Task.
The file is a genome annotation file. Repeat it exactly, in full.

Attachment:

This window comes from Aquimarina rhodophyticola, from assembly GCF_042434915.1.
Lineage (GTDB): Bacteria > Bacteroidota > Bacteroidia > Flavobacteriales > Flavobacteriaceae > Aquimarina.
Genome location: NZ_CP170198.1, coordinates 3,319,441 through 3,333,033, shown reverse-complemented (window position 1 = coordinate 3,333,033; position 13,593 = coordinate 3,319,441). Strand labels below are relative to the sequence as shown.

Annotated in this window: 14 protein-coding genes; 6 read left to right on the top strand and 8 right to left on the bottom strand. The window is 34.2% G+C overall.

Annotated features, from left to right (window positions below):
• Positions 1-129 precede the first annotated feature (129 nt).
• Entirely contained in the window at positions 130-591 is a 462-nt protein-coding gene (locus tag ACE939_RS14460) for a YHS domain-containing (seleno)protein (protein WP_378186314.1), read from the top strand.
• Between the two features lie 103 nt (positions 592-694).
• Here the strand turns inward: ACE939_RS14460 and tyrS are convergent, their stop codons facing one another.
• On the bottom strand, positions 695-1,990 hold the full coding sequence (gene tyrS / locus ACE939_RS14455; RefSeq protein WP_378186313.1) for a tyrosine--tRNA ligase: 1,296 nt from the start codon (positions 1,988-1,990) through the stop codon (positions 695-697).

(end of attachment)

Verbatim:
This window comes from Aquimarina rhodophyticola, from assembly GCF_042434915.1.
Lineage (GTDB): Bacteria > Bacteroidota > Bacteroidia > Flavobacteriales > Flavobacteriaceae > Aquimarina.
Genome location: NZ_CP170198.1, coordinates 3,319,441 through 3,333,033, shown reverse-complemented (window position 1 = coordinate 3,333,033; position 13,593 = coordinate 3,319,441). Strand labels below are relative to the sequence as shown.

Annotated in this window: 14 protein-coding genes; 6 read left to right on the top strand and 8 right to left on the bottom strand. The window is 34.2% G+C overall.

Annotated features, from left to right (window positions below):
• Positions 1-129 precede the first annotated feature (129 nt).
• Entirely contained in the window at positions 130-591 is a 462-nt protein-coding gene (locus tag ACE939_RS14460) for a YHS domain-containing (seleno)protein (protein WP_378186314.1), read from the top strand.
• Between the two features lie 103 nt (positions 592-694).
• Here the strand turns inward: ACE939_RS14460 and tyrS are convergent, their stop codons facing one another.
• On the bottom strand, positions 695-1,990 hold the full coding sequence (gene tyrS / locus ACE939_RS14455; RefSeq protein WP_378186313.1) for a tyrosine--tRNA ligase: 1,296 nt from the start codon (positions 1,988-1,990) through the stop codon (positions 695-697).